US20060030789A1 (en) * 2003-03-28 2006-02-09 Allen John J Integrated lance and strip for analyte measurement
US20060040333A1 (en) * 2004-08-18 2006-02-23 Zocchi Michael R Blood glucose monitoring kit
US20060091006A1 (en) * 1999-11-04 2006-05-04 Yi Wang Analyte sensor with insertion monitor, and methods
US20060148096A1 (en) * 2002-11-05 2006-07-06 Jina Arvind N Assay device, system and method
US7077328B2 (en) * 1998-07-31 2006-07-18 Abbott Laboratories Analyte test instrument system including data management system
US7167818B2 (en) * 1997-01-10 2007-01-23 Health Hero Network, Inc. Disease simulation system and method
US7172728B2 (en) * 2002-04-02 2007-02-06 Lifescan, Inc. Test strip containers and methods of using the same
US20070068807A1 (en) * 2005-09-27 2007-03-29 Abbott Diabetes Care, Inc. In vitro analyte sensor and methods of use
US20070100222A1 (en) * 2004-06-14 2007-05-03 Metronic Minimed, Inc. Analyte sensing apparatus for hospital use
US20070095661A1 (en) * 2005-10-31 2007-05-03 Yi Wang Method of making, and, analyte sensor
US20070108048A1 (en) * 2005-11-17 2007-05-17 Abbott Diabetes Care, Inc. Sensors
US20070149897A1 (en) * 2005-11-30 2007-06-28 Abbott Diabetes Care, Inc. Integrated Sensor for Analyzing Biological Samples
US20070199818A1 (en) * 2006-02-28 2007-08-30 Adrian Petyt Biosensors and Methods of Making
US7337918B2 (en) * 2004-12-03 2008-03-04 Nova Biomedical Corporation Test strip dispenser
US20080066305A1 (en) * 2006-08-01 2008-03-20 Abbott Diabetes Care Inc. Analyte sensors and methods
US20080102441A1 (en) * 2006-10-31 2008-05-01 Ting Chen Analyte Sensors and Methods
US20080099332A1 (en) * 2006-10-31 2008-05-01 Steve Scott Analyte Monitoring Devices
US20080119709A1 (en) * 2006-10-31 2008-05-22 Yi Wang Analyte Monitoring
US20080148873A1 (en) * 2006-12-22 2008-06-26 Yi Wang Analyte Sensors and Methods of Use
US20080167578A1 (en) * 2005-11-30 2008-07-10 Abbott Diabetes Care, Inc. Integrated Meter for Analyzing Biological Samples
US20080234559A1 (en) * 2006-12-26 2008-09-25 Frederic Arbogast Analyte Meter Protectors and Methods
US20090018411A1 (en) * 2004-06-15 2009-01-15 Abbott Laboratories Analyte Test Device
US20090095625A1 (en) * 2007-10-12 2009-04-16 Forrow Nigel J Mediator-Stabilized Reagent Compositions for Use in Biosensor Electrodes
US20090187351A1 (en) * 2008-01-18 2009-07-23 Lifescan Scotland Ltd. Analyte testing method and system
US20100198142A1 (en) * 2009-02-04 2010-08-05 Abbott Diabetes Care Inc. Multi-Function Analyte Test Device and Methods Therefor
US20100198034A1 (en) * 2009-02-03 2010-08-05 Abbott Diabetes Care Inc. Compact On-Body Physiological Monitoring Devices and Methods Thereof
US20100213057A1 (en) * 2009-02-26 2010-08-26 Benjamin Feldman Self-Powered Analyte Sensor
US20110040246A1 (en) * 2009-08-11 2011-02-17 Galasso John R Analyte sensor ports
US7896703B2 (en) * 2008-07-17 2011-03-01 Abbott Diabetes Care Inc. Strip connectors for measurement devices
US20110184264A1 (en) * 2010-01-28 2011-07-28 Abbott Diabetes Care Inc. Universal Test Strip Port
US20120100601A1 (en) * 2010-10-26 2012-04-26 Abbott Diabetes Care Inc. Analyte Measurement Devices and Systems, and Components and Methods Related Thereto

Family Cites Families (40)

* Cited by examiner, † Cited by third party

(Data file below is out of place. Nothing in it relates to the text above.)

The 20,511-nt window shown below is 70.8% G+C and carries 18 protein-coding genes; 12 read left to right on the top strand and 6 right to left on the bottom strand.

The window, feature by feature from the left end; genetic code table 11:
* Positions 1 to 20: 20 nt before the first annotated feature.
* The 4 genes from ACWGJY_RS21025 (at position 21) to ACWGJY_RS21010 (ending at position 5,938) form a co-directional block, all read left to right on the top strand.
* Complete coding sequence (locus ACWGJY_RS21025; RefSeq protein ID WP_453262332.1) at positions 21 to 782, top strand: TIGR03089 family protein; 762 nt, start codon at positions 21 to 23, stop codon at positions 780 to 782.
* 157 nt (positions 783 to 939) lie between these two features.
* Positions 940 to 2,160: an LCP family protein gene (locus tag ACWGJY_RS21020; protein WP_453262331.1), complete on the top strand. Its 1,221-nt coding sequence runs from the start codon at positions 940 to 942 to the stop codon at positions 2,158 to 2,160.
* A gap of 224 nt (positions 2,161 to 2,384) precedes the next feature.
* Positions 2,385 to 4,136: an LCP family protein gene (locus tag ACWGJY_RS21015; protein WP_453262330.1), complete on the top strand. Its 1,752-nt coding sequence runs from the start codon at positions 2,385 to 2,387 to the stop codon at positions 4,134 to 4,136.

Publication number Priority date Publication date Assignee Title
GB1170256A (en) 1966-09-02 1969-11-12 Painton & Co Ltd Improvements in or relating to Electrical Contacts.
US4494809A (en) * 1983-02-15 1985-01-22 Leonard Soloman Security attachment for electrical plug
CA1219040A (en) * 1983-05-05 1987-03-10 Elliot V. Plotkin Measurement of enzyme-catalysed reactions
US5682884A (en) * 1983-05-05 1997-11-04 Medisense, Inc. Strip electrode with screen printing
CA1226036A (en) * 1983-05-05 1987-08-25 Irving J. Higgins Analytical equipment and sensor electrodes therefor
US4533202A (en) * 1983-09-29 1985-08-06 The Siemon Company Multiple electrical connector and block with printed circuit board connector clip
JPH0298471U (en) * 1989-01-20 1990-08-06
JPH02220375A (en) * 1989-02-20 1990-09-03 Omron Tateisi Electron Co Biochemical measuring instrument
US4940422A (en) * 1989-05-17 1990-07-10 Zanxx, Inc. Low profile lamp socket assembly
FR2674379B1 (en) 1991-03-18 1993-07-16 Legrand Sa Adapter in two parts for electrical appliance plug with a plug on a socket outlet.
US5217388A (en) * 1991-04-04 1993-06-08 Heyco Stamped Products, Inc. Wire safety crimp
JP2897562B2 (en) * 1992-11-20 1999-05-31 株式会社村田製作所 Card-type line interface device
JPH07240251A (en) * 1994-02-25 1995-09-12 Toto Ltd Connector and heating seat using it
US5593323A (en) * 1995-01-13 1997-01-14 Operating Technical Electronics, Inc. Reversible polarity accessory cable
JPH09264865A (en) * 1996-03-29 1997-10-07 Ooizumi Seisakusho:Kk Manufacture of moisture sensor and moisture sensor
US5984690A (en) * 1996-11-12 1999-11-16 Riechelmann; Bernd Contactor with multiple redundant connecting paths
US6071251A (en) 1996-12-06 2000-06-06 Abbott Laboratories Method and apparatus for obtaining blood for diagnostic tests
JPH11271260A (en) * 1998-03-24 1999-10-05 Gunze Ltd Specimen measuring device
JP2000326359A (en) * 1999-05-20 2000-11-28 Hitachi Ltd Composite integrated molded article using premold member
JP2001194373A (en) * 2000-01-06 2001-07-19 Olympus Optical Co Ltd Microminiature chemical operator
US6445350B2 (en) * 2000-02-24 2002-09-03 Asahi Glass Company, Limited Terminal device for a glass antenna
US6431884B1 (en) * 2001-01-23 2002-08-13 Trw Inc. Apparatus and method for shielding a circuit from electromagnetic interference
KR100893275B1 (en) * 2001-03-29 2003-10-08 라이프스캔 스코트랜드 리미티드 Integrated sample testing meter
JP2004020367A (en) * 2002-06-17 2004-01-22 Arkray Inc Analyzing apparatus
US6940021B2 (en) * 2002-09-30 2005-09-06 Rockwell Automation Technologies, Inc. Zero space component adapter for rail mounted terminal block relays
US7510564B2 (en) * 2003-06-27 2009-03-31 Abbott Diabetes Care Inc. Lancing device
US8288544B2 (en) * 2003-07-01 2012-10-16 Roche Diagnostics Operations, Inc. Electrochemical affinity biosensor system and methods